Sunday, July 24, 2011

AirAsia Moves Corporate HQ from KL to Jakarta

Hantu Laut

I envisaged this would happen and have written here the possibility of Air Asia moving its hub to Singapore.Never crossed my mind it would be Jakarta.

I have also warned that Air Asia has become too big to ignore and our stupid politicians in power and bureaucratic civil servants did exactly that.They even make life difficult for domestic investors let alone foreign investors.Bad policies over the years have driven away FDI and close to a trillion ringgit capital flight by both domestic and foreign investors.

If they have any sense of shame they should either close down MAS or give it to Tony Fernandez to manage.The airline is again losing money.

Big blow for Malaysia and bigger blow for Najib.

Maybe, this government deserves to lose.

Putting regional office in Indonesia is a blow for Prime Minister Najib.

With all the troubles he has had over the last two months, the confirmation Friday that AirAsia, arguably Malaysia’s most vibrant private company, is moving its headquarters out of the country to Indonesia is one more blow.

Tony Fernandes, AirAsia’s group chief executive, confirmed the decision in Tokyo Thursday, saying the move is an effort to upgrade his company’s image as a regional Southeast Asian airline rather than just a Malaysian carrier.

“I don't know whether Najib has been told or not,” said a business associate of Fernandes in Kuala Lumpur. “But why should Tony care? There are solid business reasons for moving to Jakarta.”

Najib has been on a whirlwind trip to foreign capitals to try and mend the country’s image in the wake of a violent police crackdown on peaceful marchers seeking to present a petition to the country’s king on July 9, asking for election reform. In a throwback to the 1980s, Malaysian censors blacked out details of a report about the march carried in The Economist.

That was followed on July 23 with the results of a royal commission of inquiry that concluded that a young aide to an opposition politician had been hounded so badly during a marathon interrogation over office spending that he threw himself out of a window and killed himself.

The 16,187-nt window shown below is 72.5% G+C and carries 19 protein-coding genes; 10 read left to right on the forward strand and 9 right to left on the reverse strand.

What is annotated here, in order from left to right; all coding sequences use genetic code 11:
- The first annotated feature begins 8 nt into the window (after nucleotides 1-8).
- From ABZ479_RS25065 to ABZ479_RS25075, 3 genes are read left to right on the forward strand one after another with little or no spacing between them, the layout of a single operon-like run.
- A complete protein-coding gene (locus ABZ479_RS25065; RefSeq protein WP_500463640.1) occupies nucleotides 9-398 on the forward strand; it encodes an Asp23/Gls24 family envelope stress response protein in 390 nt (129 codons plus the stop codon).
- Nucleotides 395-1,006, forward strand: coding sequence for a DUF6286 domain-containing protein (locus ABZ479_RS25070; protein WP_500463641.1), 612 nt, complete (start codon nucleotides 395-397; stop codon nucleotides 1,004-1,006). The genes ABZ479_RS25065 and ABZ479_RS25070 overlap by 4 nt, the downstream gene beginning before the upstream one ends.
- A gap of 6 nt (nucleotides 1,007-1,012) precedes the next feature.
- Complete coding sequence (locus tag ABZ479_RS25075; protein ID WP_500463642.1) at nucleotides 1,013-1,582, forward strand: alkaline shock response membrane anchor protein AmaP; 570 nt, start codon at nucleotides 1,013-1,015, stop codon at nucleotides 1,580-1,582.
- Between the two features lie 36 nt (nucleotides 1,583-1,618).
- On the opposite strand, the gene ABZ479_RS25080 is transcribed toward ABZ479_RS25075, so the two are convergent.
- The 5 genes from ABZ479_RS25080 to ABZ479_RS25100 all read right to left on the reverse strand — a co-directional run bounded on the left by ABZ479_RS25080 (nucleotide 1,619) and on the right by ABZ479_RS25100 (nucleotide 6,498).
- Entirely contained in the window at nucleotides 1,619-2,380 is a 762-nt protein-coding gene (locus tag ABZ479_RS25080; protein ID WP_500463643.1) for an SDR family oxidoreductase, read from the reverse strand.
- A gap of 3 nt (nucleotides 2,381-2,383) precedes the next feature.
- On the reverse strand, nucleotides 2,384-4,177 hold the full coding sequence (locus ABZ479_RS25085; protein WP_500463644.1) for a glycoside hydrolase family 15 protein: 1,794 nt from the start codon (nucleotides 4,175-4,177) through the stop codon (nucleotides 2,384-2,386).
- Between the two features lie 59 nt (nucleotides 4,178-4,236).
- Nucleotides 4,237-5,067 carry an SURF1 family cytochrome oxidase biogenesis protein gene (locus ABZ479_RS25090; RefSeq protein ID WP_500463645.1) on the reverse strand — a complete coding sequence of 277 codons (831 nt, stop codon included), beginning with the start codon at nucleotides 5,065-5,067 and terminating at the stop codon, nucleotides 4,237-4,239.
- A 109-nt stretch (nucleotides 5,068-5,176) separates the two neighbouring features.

Then on Friday, immigration officials took William Bourdon, the leader of a team seeking to ferret out the details of a massive scandal involving defense procurement, off a plane in Kuala Lumpur, held him for several hours and ordered him deported via a flight back to Paris.

Fernandes characterized the move of the headquarters as a simple business decision to take advantage of Indonesia’s vastly larger economy and population, which is nearly 10 times that of Malaysia’s, although Malaysian annual per-capita gross domestic product of US$14,700 by purchasing power parity is much higher currently than Indonesia’s at US$4,200. The size of the country, however, meant that the Indonesian economy was estimated by the CIA Factbook for 2010 at US$1.03 trillion against Malaysia’s US$414.4 billion.

AirAsia’s decision to move the headquarters is a serious negative propaganda blow for Najib’s 1Malaysia Plan, an intensive effort to lure foreign direct investment to Malaysia. In September 2010, the Malaysian government announced ambitious plans to mobilize hundreds of billions of dollars in private investment in an effort to move the country out of the so-called middle income trap, and double per capita income to push Malaysia into the ranks of developed nations by 2020.